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It may sometimes seem as though the traditional short list of perils one cannot avoid ought to be expanded to: 'death, taxes, and spyware'. But all you need to get rid of spyware are the right free tools, some time, and a little know-how - which is where PC Advisor comes in, with our step-by-step guide to getting spyware and rootkits off your PC.

First a couple of warnings: removing spyware is as much art as it is science. The rogues who create spyware make removing their malicious programs as difficult as they can. In addition, some types of spyware download and install additional components, often hiding pieces of code from Windows to make removal even harder.

The instructions below will wipe out most forms of spyware, but your machine's infestation may resist these measures. If so, you may have to consult a professional PC repair person. Or you can start afresh by reformatting your hard drive and then reloading Windows, your apps, and your data files.

 Note too that if you perform certain removal steps improperly, your PC could become inoperable. Our instructions call out these danger spots, but if you don't feel confident about performing them, ask for help from a knowledgeable friend or from the experts at d-PIT

  • Is it a spyware infection?
  • Using free tools to remove spyware
  • Manual analysis and spyware removal
  • Remove all spyware and rootkits

Is it an infection?

How do you know whether your PC has an active spyware infestation? Slower-than-normal performance is the most common symptom people report, but such behaviour can also be due to any number of factors unrelated to spyware, such as running too many applications with too little system memory, having a full or very fragmented hard drive, or running buggy software that fails to free up the memory it uses after you close the application.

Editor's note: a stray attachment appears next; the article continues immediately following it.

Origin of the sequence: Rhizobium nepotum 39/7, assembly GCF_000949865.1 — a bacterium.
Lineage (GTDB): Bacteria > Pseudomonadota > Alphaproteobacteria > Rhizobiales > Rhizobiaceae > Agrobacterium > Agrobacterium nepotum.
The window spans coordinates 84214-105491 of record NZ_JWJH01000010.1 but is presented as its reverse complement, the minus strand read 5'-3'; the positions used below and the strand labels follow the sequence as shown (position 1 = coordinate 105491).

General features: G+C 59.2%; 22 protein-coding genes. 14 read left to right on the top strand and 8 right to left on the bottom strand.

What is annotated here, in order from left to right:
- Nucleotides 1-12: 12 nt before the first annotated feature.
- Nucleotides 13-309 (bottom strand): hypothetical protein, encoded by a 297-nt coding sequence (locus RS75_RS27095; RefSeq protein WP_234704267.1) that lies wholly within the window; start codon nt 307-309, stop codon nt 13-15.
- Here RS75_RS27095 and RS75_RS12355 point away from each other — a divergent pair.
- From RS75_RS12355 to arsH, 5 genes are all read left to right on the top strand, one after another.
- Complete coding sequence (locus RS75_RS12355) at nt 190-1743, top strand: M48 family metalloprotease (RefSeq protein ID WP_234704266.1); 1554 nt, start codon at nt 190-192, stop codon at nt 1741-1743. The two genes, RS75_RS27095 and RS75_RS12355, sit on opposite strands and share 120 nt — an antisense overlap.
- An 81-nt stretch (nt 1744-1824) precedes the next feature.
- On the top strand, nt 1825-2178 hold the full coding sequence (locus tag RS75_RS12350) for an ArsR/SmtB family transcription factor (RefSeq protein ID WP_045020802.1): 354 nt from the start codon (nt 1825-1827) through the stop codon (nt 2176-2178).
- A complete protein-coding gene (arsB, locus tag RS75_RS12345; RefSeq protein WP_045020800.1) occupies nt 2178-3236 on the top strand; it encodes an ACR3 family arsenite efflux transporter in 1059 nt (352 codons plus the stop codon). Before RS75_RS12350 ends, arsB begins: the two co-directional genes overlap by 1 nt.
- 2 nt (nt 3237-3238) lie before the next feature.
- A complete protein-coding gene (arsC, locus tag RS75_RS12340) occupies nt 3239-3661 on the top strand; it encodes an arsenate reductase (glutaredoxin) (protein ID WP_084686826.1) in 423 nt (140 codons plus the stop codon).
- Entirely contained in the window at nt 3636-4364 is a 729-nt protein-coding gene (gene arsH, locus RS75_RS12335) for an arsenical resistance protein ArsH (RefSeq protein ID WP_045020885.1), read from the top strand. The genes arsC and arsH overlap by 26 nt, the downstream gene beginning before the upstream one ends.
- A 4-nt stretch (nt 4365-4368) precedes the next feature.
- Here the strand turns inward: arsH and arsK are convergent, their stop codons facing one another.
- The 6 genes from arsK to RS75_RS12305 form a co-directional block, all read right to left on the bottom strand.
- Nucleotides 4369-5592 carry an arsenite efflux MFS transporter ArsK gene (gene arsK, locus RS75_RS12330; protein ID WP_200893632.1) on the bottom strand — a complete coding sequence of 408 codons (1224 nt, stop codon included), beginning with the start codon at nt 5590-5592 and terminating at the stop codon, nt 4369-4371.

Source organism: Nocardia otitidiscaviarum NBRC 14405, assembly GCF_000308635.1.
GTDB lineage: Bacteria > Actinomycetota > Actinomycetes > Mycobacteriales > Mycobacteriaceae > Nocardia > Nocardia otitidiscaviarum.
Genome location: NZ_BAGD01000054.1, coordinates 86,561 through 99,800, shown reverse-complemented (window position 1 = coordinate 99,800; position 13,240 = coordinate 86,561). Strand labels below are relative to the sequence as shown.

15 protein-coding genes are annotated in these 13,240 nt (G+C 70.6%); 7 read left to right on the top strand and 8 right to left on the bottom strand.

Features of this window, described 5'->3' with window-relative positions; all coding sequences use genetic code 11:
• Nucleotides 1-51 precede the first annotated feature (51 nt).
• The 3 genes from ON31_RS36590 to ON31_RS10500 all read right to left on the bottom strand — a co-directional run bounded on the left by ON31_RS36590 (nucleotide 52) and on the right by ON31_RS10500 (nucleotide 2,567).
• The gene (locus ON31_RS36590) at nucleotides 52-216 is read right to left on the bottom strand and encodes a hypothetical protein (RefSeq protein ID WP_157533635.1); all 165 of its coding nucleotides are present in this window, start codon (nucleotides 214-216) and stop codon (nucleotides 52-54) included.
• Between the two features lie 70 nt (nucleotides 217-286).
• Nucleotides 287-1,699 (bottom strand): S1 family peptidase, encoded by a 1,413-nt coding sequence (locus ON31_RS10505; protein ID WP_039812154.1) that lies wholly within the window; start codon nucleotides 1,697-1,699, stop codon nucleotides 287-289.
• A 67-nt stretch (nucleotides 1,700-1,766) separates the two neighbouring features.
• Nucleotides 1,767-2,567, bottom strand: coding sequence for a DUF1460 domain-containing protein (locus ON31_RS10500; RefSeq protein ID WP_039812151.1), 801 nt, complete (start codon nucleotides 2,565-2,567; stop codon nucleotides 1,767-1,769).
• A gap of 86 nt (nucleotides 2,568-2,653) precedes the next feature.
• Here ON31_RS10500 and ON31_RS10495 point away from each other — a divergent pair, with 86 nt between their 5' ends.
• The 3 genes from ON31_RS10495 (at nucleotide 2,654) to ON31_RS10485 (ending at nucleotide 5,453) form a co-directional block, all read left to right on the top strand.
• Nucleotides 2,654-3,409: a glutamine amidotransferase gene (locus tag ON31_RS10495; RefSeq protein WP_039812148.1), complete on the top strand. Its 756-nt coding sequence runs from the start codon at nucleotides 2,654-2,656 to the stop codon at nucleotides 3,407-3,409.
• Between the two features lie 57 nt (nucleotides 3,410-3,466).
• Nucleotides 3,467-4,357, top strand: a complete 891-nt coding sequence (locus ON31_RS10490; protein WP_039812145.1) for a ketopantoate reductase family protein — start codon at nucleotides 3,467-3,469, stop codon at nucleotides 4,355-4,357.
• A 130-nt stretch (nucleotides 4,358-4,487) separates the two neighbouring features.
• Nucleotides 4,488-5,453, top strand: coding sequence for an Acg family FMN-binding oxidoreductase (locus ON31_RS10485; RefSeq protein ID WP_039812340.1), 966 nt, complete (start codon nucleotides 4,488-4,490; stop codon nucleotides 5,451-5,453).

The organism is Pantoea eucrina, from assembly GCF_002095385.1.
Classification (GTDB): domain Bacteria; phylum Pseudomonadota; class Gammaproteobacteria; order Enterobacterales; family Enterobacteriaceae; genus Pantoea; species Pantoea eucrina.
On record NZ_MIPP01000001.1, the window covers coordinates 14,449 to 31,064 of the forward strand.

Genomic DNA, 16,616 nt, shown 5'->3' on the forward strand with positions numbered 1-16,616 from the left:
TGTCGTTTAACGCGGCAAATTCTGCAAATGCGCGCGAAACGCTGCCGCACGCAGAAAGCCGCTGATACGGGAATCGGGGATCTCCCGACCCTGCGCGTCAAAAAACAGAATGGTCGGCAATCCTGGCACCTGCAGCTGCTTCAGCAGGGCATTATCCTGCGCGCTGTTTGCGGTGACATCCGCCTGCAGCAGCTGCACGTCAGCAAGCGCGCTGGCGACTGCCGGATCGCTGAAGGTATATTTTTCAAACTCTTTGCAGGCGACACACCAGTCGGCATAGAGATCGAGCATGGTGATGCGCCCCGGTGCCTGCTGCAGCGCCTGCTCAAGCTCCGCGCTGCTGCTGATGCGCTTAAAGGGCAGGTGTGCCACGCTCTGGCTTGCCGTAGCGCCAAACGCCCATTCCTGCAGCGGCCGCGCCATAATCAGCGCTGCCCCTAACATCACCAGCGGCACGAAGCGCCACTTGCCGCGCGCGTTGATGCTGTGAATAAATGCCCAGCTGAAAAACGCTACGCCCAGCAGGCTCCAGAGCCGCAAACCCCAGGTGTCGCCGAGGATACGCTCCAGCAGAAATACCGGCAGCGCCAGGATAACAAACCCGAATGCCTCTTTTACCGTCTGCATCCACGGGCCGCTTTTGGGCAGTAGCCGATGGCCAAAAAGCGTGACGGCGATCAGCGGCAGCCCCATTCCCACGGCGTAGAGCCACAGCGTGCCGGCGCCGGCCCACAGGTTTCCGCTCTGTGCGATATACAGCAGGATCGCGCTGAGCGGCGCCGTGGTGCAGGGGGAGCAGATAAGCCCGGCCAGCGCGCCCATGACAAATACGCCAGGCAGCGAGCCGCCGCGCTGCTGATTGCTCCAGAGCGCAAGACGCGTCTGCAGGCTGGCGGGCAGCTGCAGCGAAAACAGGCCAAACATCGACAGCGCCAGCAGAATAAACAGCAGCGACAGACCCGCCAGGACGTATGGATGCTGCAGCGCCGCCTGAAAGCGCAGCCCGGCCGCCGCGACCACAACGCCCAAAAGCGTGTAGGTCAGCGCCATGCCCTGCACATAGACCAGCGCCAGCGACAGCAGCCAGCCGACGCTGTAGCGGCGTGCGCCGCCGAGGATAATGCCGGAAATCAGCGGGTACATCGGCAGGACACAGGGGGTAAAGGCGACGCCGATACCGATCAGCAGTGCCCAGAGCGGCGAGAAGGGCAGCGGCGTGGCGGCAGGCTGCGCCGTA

Your first task is to determine whether you have a spyware-related problem or just a slow machine.

Download the latest versions of these tools:

  • Microsoft's Malicious Software Removal Tool. This program is updated monthly, so always download the latest version before you use it.
  • Microsoft's Windows Defender. Windows Vista has Defender built-in, but if you suspect that you have spyware on your PC, update the program so it can find the newest bad stuff.
  • Avira Antivir PersonalEdition Classic. A free antivirus program - get it if you don't already have up-to-date antivirus software.

Since some spyware applications prevent you from downloading these tools, or from visiting the websites that host them, download the programs to another PC that you know is free of spyware. Then copy the installers to a portable USB drive, and plug that drive into the machine you suspect is infected.


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